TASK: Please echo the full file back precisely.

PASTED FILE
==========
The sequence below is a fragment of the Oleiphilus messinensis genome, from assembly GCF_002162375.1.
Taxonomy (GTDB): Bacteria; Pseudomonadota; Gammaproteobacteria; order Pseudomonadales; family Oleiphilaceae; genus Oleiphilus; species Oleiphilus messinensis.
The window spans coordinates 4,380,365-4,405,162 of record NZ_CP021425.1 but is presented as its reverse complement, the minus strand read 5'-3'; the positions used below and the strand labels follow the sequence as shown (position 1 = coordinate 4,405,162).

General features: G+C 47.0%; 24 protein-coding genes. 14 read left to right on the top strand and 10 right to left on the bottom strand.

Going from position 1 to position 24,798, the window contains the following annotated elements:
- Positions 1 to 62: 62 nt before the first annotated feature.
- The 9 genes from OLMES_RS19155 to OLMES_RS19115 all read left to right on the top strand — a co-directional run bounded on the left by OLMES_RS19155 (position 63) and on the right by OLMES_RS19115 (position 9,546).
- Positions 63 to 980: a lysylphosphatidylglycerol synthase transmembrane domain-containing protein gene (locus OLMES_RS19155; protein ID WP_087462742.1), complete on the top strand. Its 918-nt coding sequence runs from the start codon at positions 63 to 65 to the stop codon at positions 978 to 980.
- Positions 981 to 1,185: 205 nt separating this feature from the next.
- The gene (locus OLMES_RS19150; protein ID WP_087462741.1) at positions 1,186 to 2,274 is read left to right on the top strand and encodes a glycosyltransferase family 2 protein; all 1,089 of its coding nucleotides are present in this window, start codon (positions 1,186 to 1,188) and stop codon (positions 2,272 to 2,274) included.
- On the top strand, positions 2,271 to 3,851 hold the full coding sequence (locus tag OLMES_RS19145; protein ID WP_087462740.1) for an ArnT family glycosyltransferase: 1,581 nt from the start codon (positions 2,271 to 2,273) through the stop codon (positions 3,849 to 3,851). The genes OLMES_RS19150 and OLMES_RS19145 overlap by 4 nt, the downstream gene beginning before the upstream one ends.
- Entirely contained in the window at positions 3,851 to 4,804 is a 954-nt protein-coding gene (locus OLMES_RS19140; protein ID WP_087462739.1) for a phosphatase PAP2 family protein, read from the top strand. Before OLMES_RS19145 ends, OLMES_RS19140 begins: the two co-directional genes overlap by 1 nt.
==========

The sequence below is a fragment of the Oleiphilus messinensis genome, from assembly GCF_002162375.1.
Taxonomy (GTDB): Bacteria; Pseudomonadota; Gammaproteobacteria; order Pseudomonadales; family Oleiphilaceae; genus Oleiphilus; species Oleiphilus messinensis.
The window spans coordinates 4,380,365-4,405,162 of record NZ_CP021425.1 but is presented as its reverse complement, the minus strand read 5'-3'; the positions used below and the strand labels follow the sequence as shown (position 1 = coordinate 4,405,162).

General features: G+C 47.0%; 24 protein-coding genes. 14 read left to right on the top strand and 10 right to left on the bottom strand.

Going from position 1 to position 24,798, the window contains the following annotated elements:
- Positions 1 to 62: 62 nt before the first annotated feature.
- The 9 genes from OLMES_RS19155 to OLMES_RS19115 all read left to right on the top strand — a co-directional run bounded on the left by OLMES_RS19155 (position 63) and on the right by OLMES_RS19115 (position 9,546).
- Positions 63 to 980: a lysylphosphatidylglycerol synthase transmembrane domain-containing protein gene (locus OLMES_RS19155; protein ID WP_087462742.1), complete on the top strand. Its 918-nt coding sequence runs from the start codon at positions 63 to 65 to the stop codon at positions 978 to 980.
- Positions 981 to 1,185: 205 nt separating this feature from the next.
- The gene (locus OLMES_RS19150; protein ID WP_087462741.1) at positions 1,186 to 2,274 is read left to right on the top strand and encodes a glycosyltransferase family 2 protein; all 1,089 of its coding nucleotides are present in this window, start codon (positions 1,186 to 1,188) and stop codon (positions 2,272 to 2,274) included.
- On the top strand, positions 2,271 to 3,851 hold the full coding sequence (locus tag OLMES_RS19145; protein ID WP_087462740.1) for an ArnT family glycosyltransferase: 1,581 nt from the start codon (positions 2,271 to 2,273) through the stop codon (positions 3,849 to 3,851). The genes OLMES_RS19150 and OLMES_RS19145 overlap by 4 nt, the downstream gene beginning before the upstream one ends.
- Entirely contained in the window at positions 3,851 to 4,804 is a 954-nt protein-coding gene (locus OLMES_RS19140; protein ID WP_087462739.1) for a phosphatase PAP2 family protein, read from the top strand. Before OLMES_RS19145 ends, OLMES_RS19140 begins: the two co-directional genes overlap by 1 nt.